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Editorial: Reduce or remove Chauncey TIF funding

BY DI EDITORIAL BOARD | JULY 24, 2014 5:00 AM

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At the center of the controversy surrounding the Chauncey is the city’s plan for funding the project.

Last week, Iowa City’s Economic Development Council approved the allocation of $14.1 million in tax-increment financing for the construction of the $49 million high-rise. The Editorial Board acknowledges the potential of such a building, but we feel wary about using TIF, considering the effect it has had on surrounding communities as well as other factors.

For those who don’t know, TIF is a scheme in which property-tax rates are frozen in a “TIF District” for up to 20 years under Iowa law. When property-tax values rise, the city still collects the full tax value of the property. The “extra” tax revenue is then used to funnel money back into the district through investment in private construction.

In theory, the TIF model is meant to revitalize economic development in economically depressed communities by incentivizing private businesses to provide jobs and services for said communities. In theory, this seems like a sensible, public/private partnership to break the vicious cycle many poor neighborhoods face, where blighted economic conditions discourage private businesses from setting up shop in the community.

The devil in the TIF details is that the revenue collected can only be used in the TIF for non-municipal services. This means that, unless the city (and the county) wants to, potentially, cut municipal services such as the police, libraries, schools, the fire department etc., property-tax values will have to be raised in order to compensate for the loss of revenue. 

A helpful illustration of this is the city of Coralville, the municipality with perhaps the most extensive use of TIF in the state of Iowa (almost 70 percent of Johnson County’s TIF value is in Coralville). In a paper studying the effects of TIF on Johnson County, the Iowa Policy Project found that Coralville’s TIF-funded construction of the Coral Ridge Mall resulted in an $80 increase in Iowa City’s county property taxes and a $319 hike for the Clear Creek/Amana School District’s property taxes.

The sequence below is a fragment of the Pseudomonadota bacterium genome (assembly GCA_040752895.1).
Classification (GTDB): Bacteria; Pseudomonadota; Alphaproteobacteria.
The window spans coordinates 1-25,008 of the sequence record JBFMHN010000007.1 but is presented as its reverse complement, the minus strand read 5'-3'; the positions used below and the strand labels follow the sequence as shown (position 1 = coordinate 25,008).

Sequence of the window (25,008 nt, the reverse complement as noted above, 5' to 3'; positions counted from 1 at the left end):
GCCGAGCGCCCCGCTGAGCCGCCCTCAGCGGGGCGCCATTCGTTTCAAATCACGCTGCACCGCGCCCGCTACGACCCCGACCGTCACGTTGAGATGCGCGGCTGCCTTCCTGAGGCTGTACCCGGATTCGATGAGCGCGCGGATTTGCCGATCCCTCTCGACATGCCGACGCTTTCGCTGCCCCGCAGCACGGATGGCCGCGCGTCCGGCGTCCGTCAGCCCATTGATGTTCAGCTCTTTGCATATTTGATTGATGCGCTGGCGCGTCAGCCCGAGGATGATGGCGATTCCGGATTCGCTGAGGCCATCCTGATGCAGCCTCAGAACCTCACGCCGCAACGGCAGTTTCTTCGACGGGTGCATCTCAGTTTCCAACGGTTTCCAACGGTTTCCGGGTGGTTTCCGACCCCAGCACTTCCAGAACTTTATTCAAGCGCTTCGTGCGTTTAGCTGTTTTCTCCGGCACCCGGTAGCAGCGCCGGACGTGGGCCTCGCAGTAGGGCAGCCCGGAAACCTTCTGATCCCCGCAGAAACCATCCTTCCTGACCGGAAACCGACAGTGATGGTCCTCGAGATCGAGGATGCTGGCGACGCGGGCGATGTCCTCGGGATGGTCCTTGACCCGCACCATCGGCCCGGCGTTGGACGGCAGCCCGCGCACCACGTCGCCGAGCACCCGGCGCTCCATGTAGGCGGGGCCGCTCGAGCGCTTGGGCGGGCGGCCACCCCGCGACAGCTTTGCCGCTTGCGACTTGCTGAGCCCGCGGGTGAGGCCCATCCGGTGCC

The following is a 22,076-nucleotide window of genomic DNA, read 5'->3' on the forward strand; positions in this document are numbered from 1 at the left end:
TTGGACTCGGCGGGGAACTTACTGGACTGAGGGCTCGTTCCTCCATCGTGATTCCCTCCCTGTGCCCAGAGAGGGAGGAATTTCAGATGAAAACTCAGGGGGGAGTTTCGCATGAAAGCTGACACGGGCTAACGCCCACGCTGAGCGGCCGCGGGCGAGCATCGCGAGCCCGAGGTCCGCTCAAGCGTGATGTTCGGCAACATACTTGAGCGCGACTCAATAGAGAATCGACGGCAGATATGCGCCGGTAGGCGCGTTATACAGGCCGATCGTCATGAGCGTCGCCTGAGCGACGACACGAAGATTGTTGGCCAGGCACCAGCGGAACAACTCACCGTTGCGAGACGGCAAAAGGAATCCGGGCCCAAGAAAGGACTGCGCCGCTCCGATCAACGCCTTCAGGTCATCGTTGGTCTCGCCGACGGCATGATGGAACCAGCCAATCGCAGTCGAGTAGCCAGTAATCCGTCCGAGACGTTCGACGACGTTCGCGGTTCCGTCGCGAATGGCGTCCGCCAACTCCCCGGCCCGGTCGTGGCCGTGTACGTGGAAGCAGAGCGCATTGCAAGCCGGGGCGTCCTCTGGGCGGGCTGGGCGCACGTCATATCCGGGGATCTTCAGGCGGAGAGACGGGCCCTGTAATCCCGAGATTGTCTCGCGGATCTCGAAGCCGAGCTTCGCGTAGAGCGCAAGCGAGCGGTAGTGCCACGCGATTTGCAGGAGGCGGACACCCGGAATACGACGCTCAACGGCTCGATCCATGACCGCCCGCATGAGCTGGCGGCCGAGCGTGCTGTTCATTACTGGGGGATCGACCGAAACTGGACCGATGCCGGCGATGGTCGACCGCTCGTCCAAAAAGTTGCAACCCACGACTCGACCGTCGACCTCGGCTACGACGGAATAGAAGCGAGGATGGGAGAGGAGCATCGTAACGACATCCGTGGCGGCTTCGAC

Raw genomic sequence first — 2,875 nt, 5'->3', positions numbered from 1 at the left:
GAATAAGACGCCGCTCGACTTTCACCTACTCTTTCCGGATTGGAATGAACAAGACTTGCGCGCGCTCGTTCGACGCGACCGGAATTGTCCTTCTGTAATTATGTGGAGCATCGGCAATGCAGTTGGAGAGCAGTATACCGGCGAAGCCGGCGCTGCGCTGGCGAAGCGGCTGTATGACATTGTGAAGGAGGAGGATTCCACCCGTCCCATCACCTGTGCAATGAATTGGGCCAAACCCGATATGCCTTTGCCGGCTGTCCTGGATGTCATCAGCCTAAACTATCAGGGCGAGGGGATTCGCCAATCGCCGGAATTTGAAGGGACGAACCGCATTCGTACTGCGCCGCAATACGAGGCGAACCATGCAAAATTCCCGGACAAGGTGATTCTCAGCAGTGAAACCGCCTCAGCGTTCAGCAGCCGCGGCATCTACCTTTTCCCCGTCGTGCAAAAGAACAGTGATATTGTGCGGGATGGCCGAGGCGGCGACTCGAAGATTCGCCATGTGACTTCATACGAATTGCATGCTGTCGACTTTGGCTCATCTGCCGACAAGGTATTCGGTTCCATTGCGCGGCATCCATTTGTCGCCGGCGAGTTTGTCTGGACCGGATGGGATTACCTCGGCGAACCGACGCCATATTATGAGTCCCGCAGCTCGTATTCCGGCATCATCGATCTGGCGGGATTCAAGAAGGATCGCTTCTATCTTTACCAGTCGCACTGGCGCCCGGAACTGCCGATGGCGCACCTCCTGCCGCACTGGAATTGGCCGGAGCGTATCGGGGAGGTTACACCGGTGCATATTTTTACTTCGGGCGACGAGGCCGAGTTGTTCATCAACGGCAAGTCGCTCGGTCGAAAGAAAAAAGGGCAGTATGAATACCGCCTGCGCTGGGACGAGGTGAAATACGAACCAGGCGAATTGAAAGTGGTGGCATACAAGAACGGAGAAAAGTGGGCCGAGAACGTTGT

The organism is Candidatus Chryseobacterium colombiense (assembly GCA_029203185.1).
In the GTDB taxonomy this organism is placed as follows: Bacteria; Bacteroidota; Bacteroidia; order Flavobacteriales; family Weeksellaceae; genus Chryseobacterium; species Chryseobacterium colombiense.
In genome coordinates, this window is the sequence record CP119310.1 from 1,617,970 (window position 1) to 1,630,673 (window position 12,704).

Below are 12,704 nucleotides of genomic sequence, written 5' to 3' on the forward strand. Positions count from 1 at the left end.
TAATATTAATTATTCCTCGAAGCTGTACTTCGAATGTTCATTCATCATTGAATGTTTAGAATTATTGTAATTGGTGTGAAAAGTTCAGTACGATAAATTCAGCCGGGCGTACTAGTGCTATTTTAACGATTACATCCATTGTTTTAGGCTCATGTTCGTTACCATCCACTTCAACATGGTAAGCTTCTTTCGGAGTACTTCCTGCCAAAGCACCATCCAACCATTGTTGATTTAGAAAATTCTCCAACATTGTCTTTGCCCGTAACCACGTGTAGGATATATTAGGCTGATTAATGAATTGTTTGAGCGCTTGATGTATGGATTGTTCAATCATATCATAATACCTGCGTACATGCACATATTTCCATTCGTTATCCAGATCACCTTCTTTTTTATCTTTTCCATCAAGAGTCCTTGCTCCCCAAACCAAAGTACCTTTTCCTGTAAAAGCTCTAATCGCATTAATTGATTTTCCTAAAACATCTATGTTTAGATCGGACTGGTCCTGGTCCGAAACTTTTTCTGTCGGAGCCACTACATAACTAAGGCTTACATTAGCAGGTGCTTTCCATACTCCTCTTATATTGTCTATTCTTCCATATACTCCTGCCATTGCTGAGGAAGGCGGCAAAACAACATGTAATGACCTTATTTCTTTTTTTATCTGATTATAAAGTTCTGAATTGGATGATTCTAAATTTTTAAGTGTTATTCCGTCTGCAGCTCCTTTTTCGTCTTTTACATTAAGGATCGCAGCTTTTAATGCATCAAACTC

These increases also reveal another hidden cost to TIF, the offsetting of city TIF spending on the county’s overall tax base. Turning back to Coralville, the Iowa Policy Project found that, without TIF, the property tax collected from the district that currently encompasses the Coral Ridge Mall (built mainly with TIF) would be split among the county ($4.96 million), the city ($6.66 million), and the School District ($7.4 million). With TIF in place, $14.8 million are now going to the city of Coralville with around $2 million each going to the county and school districts.

It would be one thing if the increased taxation and diversion of costs were a tradeoff, used to bring struggling neighborhoods out of poverty. But as the Chauncey project demonstrates, the city seems much more focused on enriching the already affluent downtown rather than helping working-class communities away from the city’s center.

This has merits of its own, considering how permanent residents of the city have expressed interest in having access to a permanent movie theater, something the building would house. It would also include more hotel space, something the city needs. The funding is, of course, also much smaller than in Coralville’s case. 

But considering how successful such financial endeavors would prove without the aid of city money for construction, based on demand alone, the reasoning behind providing taxpayer funding for such a project seems shoddy. Buried in the list of reasons that create an allowance for TIF is the creation of affordable housing, something the project has valued at $1 million for five units, which — even with calculated expected expenses — seems lofty. The budget for the project seems marked up higher than needed, and, in short, the TIF funding allotted seems too extensive.

At the beginning of 2013, the city of Coralville faces a $280 million budget shortfall as a result of massive TIF spending on projects such as the Marriott Hotel and the Iowa River Landing development, which has led to the city’s credit rating being downgraded by Moody’s Credit Agency.

If Iowa City wants to avoid a similar fate, the City Council ought to reject Chauncey’s TIF — or decrease it drastically — and scrutinize future TIF spending on projects.


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